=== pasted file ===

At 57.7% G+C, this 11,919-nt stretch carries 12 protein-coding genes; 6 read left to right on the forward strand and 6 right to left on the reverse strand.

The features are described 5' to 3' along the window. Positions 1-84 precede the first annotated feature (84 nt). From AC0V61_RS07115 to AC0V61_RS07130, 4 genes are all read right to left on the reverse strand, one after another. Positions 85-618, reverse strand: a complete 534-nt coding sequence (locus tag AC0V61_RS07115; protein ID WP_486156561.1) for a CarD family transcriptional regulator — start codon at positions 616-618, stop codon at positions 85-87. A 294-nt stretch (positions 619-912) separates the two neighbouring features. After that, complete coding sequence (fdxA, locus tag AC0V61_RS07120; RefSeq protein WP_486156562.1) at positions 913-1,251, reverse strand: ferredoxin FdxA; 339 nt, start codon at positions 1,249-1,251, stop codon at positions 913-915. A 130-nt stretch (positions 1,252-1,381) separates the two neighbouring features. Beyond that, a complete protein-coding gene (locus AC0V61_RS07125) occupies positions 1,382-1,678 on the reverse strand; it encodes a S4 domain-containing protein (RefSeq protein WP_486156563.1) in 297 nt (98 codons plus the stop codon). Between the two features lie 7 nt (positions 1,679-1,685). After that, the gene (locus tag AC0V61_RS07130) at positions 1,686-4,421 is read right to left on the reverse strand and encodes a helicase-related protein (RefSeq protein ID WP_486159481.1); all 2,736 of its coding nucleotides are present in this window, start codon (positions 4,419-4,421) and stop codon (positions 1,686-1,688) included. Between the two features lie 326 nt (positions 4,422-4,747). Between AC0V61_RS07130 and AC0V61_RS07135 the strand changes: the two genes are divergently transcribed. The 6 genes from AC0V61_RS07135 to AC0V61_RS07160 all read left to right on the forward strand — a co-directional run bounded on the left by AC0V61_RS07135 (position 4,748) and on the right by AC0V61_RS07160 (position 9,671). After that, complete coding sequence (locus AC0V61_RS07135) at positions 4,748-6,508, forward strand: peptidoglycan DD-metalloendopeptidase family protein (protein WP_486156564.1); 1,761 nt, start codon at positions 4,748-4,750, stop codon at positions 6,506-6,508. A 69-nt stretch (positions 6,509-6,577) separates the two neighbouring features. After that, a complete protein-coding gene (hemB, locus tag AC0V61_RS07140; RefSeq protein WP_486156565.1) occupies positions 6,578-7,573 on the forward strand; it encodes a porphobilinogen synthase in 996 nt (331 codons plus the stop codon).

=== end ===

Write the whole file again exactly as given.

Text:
At 57.7% G+C, this 11,919-nt stretch carries 12 protein-coding genes; 6 read left to right on the forward strand and 6 right to left on the reverse strand.

The features are described 5' to 3' along the window. Positions 1-84 precede the first annotated feature (84 nt). From AC0V61_RS07115 to AC0V61_RS07130, 4 genes are all read right to left on the reverse strand, one after another. Positions 85-618, reverse strand: a complete 534-nt coding sequence (locus tag AC0V61_RS07115; protein ID WP_486156561.1) for a CarD family transcriptional regulator — start codon at positions 616-618, stop codon at positions 85-87. A 294-nt stretch (positions 619-912) separates the two neighbouring features. After that, complete coding sequence (fdxA, locus tag AC0V61_RS07120; RefSeq protein WP_486156562.1) at positions 913-1,251, reverse strand: ferredoxin FdxA; 339 nt, start codon at positions 1,249-1,251, stop codon at positions 913-915. A 130-nt stretch (positions 1,252-1,381) separates the two neighbouring features. Beyond that, a complete protein-coding gene (locus AC0V61_RS07125) occupies positions 1,382-1,678 on the reverse strand; it encodes a S4 domain-containing protein (RefSeq protein WP_486156563.1) in 297 nt (98 codons plus the stop codon). Between the two features lie 7 nt (positions 1,679-1,685). After that, the gene (locus tag AC0V61_RS07130) at positions 1,686-4,421 is read right to left on the reverse strand and encodes a helicase-related protein (RefSeq protein ID WP_486159481.1); all 2,736 of its coding nucleotides are present in this window, start codon (positions 4,419-4,421) and stop codon (positions 1,686-1,688) included. Between the two features lie 326 nt (positions 4,422-4,747). Between AC0V61_RS07130 and AC0V61_RS07135 the strand changes: the two genes are divergently transcribed. The 6 genes from AC0V61_RS07135 to AC0V61_RS07160 all read left to right on the forward strand — a co-directional run bounded on the left by AC0V61_RS07135 (position 4,748) and on the right by AC0V61_RS07160 (position 9,671). After that, complete coding sequence (locus AC0V61_RS07135) at positions 4,748-6,508, forward strand: peptidoglycan DD-metalloendopeptidase family protein (protein WP_486156564.1); 1,761 nt, start codon at positions 4,748-4,750, stop codon at positions 6,506-6,508. A 69-nt stretch (positions 6,509-6,577) separates the two neighbouring features. After that, a complete protein-coding gene (hemB, locus tag AC0V61_RS07140; RefSeq protein WP_486156565.1) occupies positions 6,578-7,573 on the forward strand; it encodes a porphobilinogen synthase in 996 nt (331 codons plus the stop codon).